In 20s Charleston with hot twists and eccentric moves was danced to ragtime, hot jazz music. It has half time pulse and accentuated the 2 and 4 beat. It replicates the bass tuba or the double bass. Bass tuba line for early jazz was either 1 and 3 or 2 and 4. When double bass came to stage, the players wither played half time notes or doubled up on the same note twice. 1/2 feel reflects in half time pulse in the dancers body. The movement is more even, more vertical and ragged.
The 20s style is based on the twists and twisted kick. The most important image is the "crossed" twisted leg. The legend says, some dancers got "Charleston twist" of the knee, when they twisted too hard.
In this video you can hear a very rag song. Notice that the dancers are holding their bodies more upright. Their pulse is ragged (even jumpy at times).
In 1930's the dance changed with swing music to so called lindy kicks. You could see now dancers doing big wide kicks and travelling across the floor. The feel of the Charleston is 4/4 (4 on the floor). It reflects the double bass in swing tunes, that has a walking line. So called "walking bass". Musicians say "the bass walks", when the player hits every single note. 4/4 feel reflects in constant pulse in the dancers body. The movement is "spreading", it is more horizontal. It looks softer and smoother.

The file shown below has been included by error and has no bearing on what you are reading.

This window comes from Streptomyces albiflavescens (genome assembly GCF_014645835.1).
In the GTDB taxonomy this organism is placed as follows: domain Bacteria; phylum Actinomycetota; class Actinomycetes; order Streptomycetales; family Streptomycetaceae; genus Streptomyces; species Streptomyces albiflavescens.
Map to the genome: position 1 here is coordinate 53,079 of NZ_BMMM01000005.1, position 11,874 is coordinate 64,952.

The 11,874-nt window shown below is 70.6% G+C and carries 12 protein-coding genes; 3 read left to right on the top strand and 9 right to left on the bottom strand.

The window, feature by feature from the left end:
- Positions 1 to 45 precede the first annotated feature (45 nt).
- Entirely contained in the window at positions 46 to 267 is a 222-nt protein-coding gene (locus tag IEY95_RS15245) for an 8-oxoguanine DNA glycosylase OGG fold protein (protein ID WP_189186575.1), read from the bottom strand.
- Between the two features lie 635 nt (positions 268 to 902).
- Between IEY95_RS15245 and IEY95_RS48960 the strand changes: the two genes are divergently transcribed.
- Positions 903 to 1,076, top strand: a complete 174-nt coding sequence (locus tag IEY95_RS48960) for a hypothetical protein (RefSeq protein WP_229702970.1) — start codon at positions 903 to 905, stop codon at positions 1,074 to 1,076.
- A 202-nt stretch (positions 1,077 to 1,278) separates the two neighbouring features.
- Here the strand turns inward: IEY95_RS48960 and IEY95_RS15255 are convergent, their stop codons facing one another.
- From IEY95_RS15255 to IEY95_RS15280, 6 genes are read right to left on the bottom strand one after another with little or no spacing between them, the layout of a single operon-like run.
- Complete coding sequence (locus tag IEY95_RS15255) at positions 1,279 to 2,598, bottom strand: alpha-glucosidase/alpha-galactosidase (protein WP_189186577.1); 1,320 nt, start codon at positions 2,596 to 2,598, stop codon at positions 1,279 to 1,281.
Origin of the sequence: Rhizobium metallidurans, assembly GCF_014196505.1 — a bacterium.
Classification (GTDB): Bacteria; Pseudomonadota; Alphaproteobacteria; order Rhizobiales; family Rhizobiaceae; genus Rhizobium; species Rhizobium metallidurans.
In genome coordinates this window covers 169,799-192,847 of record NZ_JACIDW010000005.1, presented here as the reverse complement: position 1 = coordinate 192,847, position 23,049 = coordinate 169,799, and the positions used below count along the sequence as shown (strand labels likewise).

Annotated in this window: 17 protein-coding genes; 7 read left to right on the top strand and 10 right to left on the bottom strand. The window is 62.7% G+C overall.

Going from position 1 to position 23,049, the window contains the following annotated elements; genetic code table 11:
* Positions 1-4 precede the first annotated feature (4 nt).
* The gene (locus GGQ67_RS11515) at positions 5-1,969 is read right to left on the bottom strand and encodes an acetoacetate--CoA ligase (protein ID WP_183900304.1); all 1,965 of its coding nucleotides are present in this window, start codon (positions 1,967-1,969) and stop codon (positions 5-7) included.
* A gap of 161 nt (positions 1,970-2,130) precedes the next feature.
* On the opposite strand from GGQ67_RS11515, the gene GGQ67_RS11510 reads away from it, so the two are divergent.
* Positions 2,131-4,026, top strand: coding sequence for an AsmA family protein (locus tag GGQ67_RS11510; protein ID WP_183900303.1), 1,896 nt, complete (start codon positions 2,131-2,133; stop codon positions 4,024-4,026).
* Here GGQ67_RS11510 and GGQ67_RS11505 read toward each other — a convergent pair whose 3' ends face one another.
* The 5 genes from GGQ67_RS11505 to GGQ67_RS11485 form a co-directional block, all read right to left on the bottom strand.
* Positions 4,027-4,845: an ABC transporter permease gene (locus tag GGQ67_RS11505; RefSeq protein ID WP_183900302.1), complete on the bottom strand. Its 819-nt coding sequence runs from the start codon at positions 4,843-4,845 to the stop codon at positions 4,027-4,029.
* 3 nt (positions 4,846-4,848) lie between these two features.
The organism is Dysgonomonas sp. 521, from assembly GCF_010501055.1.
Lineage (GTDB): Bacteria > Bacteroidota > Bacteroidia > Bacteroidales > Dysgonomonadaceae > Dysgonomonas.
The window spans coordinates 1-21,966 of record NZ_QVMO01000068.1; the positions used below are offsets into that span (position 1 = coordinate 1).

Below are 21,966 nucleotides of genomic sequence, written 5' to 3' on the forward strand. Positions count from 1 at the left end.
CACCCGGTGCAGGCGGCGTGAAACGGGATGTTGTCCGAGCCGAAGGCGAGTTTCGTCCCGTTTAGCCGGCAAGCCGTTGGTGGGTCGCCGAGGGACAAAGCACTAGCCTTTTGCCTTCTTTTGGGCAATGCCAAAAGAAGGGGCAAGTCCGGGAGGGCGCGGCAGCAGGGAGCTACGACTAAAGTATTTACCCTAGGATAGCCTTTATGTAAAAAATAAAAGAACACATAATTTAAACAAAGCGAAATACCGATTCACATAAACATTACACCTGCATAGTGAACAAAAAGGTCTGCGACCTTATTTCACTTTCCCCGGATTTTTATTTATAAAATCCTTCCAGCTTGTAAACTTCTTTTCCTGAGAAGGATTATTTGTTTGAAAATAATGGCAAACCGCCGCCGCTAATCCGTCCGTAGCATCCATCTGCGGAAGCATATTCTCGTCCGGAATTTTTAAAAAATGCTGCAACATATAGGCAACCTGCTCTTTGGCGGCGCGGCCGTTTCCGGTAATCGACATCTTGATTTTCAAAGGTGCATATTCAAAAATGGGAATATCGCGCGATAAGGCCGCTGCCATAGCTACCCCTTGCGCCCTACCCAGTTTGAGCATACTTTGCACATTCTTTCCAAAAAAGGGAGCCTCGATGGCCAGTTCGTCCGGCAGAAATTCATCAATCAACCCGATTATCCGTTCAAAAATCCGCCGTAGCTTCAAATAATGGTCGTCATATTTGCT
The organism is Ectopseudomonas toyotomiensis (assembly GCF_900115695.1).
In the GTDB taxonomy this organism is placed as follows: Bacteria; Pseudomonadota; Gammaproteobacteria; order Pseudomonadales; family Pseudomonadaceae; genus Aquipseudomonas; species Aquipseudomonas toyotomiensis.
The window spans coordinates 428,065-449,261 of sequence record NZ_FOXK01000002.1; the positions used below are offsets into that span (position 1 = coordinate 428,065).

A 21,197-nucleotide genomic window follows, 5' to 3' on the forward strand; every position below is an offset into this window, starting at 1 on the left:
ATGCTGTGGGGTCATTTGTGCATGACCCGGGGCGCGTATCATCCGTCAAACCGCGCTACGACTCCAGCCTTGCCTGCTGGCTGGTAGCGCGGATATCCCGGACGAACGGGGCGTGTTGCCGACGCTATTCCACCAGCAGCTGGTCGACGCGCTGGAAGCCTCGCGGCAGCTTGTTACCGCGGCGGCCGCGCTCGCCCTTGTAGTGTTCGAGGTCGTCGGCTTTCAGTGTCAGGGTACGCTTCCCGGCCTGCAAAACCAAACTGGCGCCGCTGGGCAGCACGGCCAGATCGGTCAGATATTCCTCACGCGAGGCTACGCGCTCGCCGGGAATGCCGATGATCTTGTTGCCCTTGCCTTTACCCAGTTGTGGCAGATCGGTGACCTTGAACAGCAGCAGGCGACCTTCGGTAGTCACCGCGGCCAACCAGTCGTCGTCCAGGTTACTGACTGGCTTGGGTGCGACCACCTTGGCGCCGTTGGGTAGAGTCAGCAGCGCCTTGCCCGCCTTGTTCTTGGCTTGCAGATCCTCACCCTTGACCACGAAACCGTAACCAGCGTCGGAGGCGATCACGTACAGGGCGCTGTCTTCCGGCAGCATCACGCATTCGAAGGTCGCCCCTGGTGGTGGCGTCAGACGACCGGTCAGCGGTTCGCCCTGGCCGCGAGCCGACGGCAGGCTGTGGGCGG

In this video you can hear the 4/4 feel on the bass and clearly see how dancers reflect it in their smooth pulse. Note, when dancers go to lindy Charleston kicks, how much they lower their upper body and start to hover over the ground.
Music to dance Charleston
The first tune you would think to dance Charleston to is, of course, famous ragtime tune "The Charleston", written by James P. Johnson. The Charleston beat is considered a clave rhythm.
As a musical entity ragtime was, and is, an instrumental work in 2/4 time composed for the piano. The style surfaced in the early 1900's and was developed by composer Scot Joplin. It was the forerunner to jazz. It combines a syncopated series of melodies accompanied by a steady, even rhythm. The left hand plays a steady, almost march-like succession of bass notes and chords while the right hand plays syncopated melodies in a "ragged" manner. Hence, the name of the style.
Here is a Spotify playlist of ragtime tunes. You will hear the music of Eubie Blake, Scot Joplin, James P. Johnson.
Other music style that one can dance 20s Charleston is early jazz. Early jazz, that is as well called “New Orleans jazz”, Dixieland jazz, hot jazz are the terms referring to the same style of jazz based on the music that developed in New Orleans at the start of the 20th century. Its 4 main influences were ragtime, military brass bands, the blues, and gospel music.
New Orleans jazz or Dixieland Jazz was incredibly popular through the 1920s, Jazz Age. One of the first uses of the term "Dixieland" with reference to music was in the name of the Original Dixieland Jass Band (later changed to "Jazz"). They recorded their first vinyl in 1917. What defines the sound of Dixieland music is that one instrument plays the melody (often trumpet) and all the other musicians improvise around it.
Here is a Spotify playlist with a very popular songs for 20s Charleston. You will hear music of such artists as Original Dixieland Band, Fats Waller, Sidney Bechet, King Oliver's Creole Jazz Band, Frankie Trumbauer and his Orchestra, Fletcher Henderson, Bix Beiderbecke, Jelly Roll Morton, Benny Goodman and other. Or else you can listen to my YouTube Charleston compilation.
Written by Ksenia Parkhatskaya